Kidney donor and grateful transplant recipient join Donate Life ceremonies

Two donors hold up the donate life flag, kidney donor, transplant recipient, donate life, transplant program, non-directed donor, jose amigon tlatenchi

As we celebrate Donate Life month in April, a promotion to increase awareness about organ, tissue, and eye donation and what that can mean to others, we annually raise the Donate Life flag in a celebration on our campus.

This year, the celebration included a kidney donor and the recipient of his kidney, who actually met for the first time last fall.

Bruno Franck, a non-directed living donor, had donated through our Hennepin Healthcare Transplant Program’s waitlist. A non-directed donor is someone who comes forward wanting to be a donor but doesn’t have a recipient in mind.

Bruno had been working with our transplant program two years earlier to donate a kidney to someone he knew, but unfortunately, the process wasn’t able to happen. However, Bruno still had the desire to help someone who needed this vital organ. So he decided to donate to someone on our transplant waitlist.

Unlike that national waitlist, donating directly to our program gave Bruno more authority on when the donation would take place. “You have more control over timing,” said Jenny Bodner, Living Donor Coordinator for the Transplant Program. “If you donate to the national waitlist, you are more at the mercy of where that recipient will be.”

Although not a common occurrence, a non-directed donor is not unheard of. “We usually only have one, non-directed donor a year,” said Jenny. “There are people that come forward as donors, but there is a rigorous physical involved and many are healthy but not healthy enough to go through the surgery. A lot of people that come forward get declined.”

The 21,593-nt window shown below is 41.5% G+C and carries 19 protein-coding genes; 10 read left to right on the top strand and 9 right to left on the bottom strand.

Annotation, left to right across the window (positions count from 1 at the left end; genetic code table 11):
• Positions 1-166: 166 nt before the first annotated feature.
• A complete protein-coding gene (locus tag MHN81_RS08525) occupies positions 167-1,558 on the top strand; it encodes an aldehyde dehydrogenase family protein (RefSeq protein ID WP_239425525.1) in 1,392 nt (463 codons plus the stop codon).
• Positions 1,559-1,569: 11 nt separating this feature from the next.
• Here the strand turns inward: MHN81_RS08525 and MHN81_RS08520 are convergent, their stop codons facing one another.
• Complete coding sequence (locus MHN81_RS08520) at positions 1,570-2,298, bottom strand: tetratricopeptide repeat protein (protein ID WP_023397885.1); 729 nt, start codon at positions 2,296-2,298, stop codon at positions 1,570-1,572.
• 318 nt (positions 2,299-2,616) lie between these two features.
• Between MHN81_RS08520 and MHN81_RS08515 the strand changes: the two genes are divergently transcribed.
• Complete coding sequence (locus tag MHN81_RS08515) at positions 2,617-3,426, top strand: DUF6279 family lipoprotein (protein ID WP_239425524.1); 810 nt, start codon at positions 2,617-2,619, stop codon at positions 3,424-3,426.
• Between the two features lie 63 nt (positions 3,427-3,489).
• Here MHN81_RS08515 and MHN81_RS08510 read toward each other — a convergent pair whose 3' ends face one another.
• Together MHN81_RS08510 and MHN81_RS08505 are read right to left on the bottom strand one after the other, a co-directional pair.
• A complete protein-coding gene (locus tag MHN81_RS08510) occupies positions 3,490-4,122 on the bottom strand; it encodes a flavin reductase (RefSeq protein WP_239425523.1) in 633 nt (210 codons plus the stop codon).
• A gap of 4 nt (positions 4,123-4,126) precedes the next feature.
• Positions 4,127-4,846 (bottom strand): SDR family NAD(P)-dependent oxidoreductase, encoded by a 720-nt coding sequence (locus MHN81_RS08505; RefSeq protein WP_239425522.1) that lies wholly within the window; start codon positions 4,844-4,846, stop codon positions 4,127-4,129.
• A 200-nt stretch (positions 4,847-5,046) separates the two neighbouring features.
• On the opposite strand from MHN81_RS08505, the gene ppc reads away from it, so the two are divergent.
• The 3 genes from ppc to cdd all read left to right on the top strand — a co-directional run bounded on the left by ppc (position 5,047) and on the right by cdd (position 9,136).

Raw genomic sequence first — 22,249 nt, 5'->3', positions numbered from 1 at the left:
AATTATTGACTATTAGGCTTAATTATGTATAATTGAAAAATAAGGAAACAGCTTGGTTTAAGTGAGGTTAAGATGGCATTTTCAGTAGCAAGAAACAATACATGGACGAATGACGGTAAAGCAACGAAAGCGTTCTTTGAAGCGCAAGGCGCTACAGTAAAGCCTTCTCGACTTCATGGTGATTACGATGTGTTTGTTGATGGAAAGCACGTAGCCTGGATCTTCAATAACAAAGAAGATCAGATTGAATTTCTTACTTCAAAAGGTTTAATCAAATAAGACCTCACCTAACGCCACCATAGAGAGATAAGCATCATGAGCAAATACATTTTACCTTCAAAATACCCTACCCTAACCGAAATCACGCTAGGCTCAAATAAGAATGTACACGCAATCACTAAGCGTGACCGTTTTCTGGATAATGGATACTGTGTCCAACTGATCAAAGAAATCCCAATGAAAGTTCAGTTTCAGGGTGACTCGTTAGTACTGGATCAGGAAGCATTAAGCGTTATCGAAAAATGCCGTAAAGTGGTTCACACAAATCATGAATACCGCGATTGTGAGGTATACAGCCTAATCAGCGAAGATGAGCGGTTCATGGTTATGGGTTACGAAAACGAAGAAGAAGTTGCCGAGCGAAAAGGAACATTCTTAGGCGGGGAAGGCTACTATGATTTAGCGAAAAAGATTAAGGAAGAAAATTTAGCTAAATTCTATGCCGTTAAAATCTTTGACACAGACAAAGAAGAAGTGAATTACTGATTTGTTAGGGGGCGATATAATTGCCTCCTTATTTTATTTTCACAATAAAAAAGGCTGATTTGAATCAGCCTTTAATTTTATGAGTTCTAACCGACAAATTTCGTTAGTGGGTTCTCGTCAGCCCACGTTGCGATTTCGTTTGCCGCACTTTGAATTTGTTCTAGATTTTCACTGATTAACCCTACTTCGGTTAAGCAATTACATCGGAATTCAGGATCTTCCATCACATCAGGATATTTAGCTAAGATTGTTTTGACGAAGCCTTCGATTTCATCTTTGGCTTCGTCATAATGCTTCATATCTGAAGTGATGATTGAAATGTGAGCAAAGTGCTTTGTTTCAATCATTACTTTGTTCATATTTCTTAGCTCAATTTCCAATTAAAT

The first meeting came during a time when the transplant program saw fewer donors come forward due to concerns about COVID-19. In addition, donor recipients are immunocompromised (meaning your immune system’s defenses are low which affects its ability to fight infection and disease), so the COVID vaccines do not offer as much protection as they do for someone with a healthy immune system.

When Bruno came forward as a donor, he was eventually matched with Jose Amigon Tlatenchi, a total stranger. However, the two were not allowed to exchange any information until several months after the surgery took place to give both time to heal and recover. After this time, both Bruno and Jose still wanted to meet.

“Their identities were kept secret for six months after the transplant,” said Sarah Schuh, who works as a social worker within our transplant program. “They met for the first time on November 19, 2021 – it was an amazing meeting!”

Jenny described the moment as emotional for all involved. “Not all make it up to the point where they receive this transplant,” she said. “[This meeting was] very refreshing and well-needed.” The meeting also served as a great reminder of the important work that the specialized teams throughout our system do every day that make a difference in the lives of our patients.

And then they met again, at the flag-raising ceremony. The Donate Life flag has become a national symbol of unity, remembrance, and hope while honoring those touched by donation and transplantation.

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